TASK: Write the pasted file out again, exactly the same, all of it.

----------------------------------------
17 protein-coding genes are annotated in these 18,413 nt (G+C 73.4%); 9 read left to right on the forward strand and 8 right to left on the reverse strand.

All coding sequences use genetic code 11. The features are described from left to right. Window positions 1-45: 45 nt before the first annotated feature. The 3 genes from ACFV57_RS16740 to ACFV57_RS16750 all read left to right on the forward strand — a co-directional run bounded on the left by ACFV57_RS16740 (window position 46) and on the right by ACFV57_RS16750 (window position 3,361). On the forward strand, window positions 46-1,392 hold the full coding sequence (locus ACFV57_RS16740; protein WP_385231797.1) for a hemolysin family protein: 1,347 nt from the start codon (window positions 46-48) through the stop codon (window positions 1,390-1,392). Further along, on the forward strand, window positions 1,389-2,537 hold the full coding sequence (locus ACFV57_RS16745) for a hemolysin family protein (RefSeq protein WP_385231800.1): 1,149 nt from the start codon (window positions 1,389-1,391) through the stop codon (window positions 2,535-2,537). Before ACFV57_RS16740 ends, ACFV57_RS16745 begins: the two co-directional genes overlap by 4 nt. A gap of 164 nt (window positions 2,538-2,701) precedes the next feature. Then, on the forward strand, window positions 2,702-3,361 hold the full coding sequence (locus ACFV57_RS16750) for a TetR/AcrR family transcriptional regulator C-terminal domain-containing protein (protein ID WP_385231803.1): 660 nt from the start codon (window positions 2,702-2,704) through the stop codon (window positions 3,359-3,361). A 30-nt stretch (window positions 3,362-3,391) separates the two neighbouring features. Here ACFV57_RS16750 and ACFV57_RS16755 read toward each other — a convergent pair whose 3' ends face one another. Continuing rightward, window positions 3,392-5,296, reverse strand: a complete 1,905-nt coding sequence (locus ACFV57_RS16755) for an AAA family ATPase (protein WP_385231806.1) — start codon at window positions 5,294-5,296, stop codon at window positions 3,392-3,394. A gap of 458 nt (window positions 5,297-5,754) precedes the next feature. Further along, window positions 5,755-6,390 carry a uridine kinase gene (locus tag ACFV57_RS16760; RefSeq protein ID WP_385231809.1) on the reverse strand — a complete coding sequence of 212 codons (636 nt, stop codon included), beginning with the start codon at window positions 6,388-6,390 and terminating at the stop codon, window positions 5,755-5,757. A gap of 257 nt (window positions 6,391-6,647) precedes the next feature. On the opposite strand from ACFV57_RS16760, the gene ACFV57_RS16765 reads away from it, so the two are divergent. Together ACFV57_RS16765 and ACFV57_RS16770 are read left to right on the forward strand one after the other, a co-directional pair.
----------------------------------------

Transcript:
17 protein-coding genes are annotated in these 18,413 nt (G+C 73.4%); 9 read left to right on the forward strand and 8 right to left on the reverse strand.

All coding sequences use genetic code 11. The features are described from left to right. Window positions 1-45: 45 nt before the first annotated feature. The 3 genes from ACFV57_RS16740 to ACFV57_RS16750 all read left to right on the forward strand — a co-directional run bounded on the left by ACFV57_RS16740 (window position 46) and on the right by ACFV57_RS16750 (window position 3,361). On the forward strand, window positions 46-1,392 hold the full coding sequence (locus ACFV57_RS16740; protein WP_385231797.1) for a hemolysin family protein: 1,347 nt from the start codon (window positions 46-48) through the stop codon (window positions 1,390-1,392). Further along, on the forward strand, window positions 1,389-2,537 hold the full coding sequence (locus ACFV57_RS16745) for a hemolysin family protein (RefSeq protein WP_385231800.1): 1,149 nt from the start codon (window positions 1,389-1,391) through the stop codon (window positions 2,535-2,537). Before ACFV57_RS16740 ends, ACFV57_RS16745 begins: the two co-directional genes overlap by 4 nt. A gap of 164 nt (window positions 2,538-2,701) precedes the next feature. Then, on the forward strand, window positions 2,702-3,361 hold the full coding sequence (locus ACFV57_RS16750) for a TetR/AcrR family transcriptional regulator C-terminal domain-containing protein (protein ID WP_385231803.1): 660 nt from the start codon (window positions 2,702-2,704) through the stop codon (window positions 3,359-3,361). A 30-nt stretch (window positions 3,362-3,391) separates the two neighbouring features. Here ACFV57_RS16750 and ACFV57_RS16755 read toward each other — a convergent pair whose 3' ends face one another. Continuing rightward, window positions 3,392-5,296, reverse strand: a complete 1,905-nt coding sequence (locus ACFV57_RS16755) for an AAA family ATPase (protein WP_385231806.1) — start codon at window positions 5,294-5,296, stop codon at window positions 3,392-3,394. A gap of 458 nt (window positions 5,297-5,754) precedes the next feature. Further along, window positions 5,755-6,390 carry a uridine kinase gene (locus tag ACFV57_RS16760; RefSeq protein ID WP_385231809.1) on the reverse strand — a complete coding sequence of 212 codons (636 nt, stop codon included), beginning with the start codon at window positions 6,388-6,390 and terminating at the stop codon, window positions 5,755-5,757. A gap of 257 nt (window positions 6,391-6,647) precedes the next feature. On the opposite strand from ACFV57_RS16760, the gene ACFV57_RS16765 reads away from it, so the two are divergent. Together ACFV57_RS16765 and ACFV57_RS16770 are read left to right on the forward strand one after the other, a co-directional pair.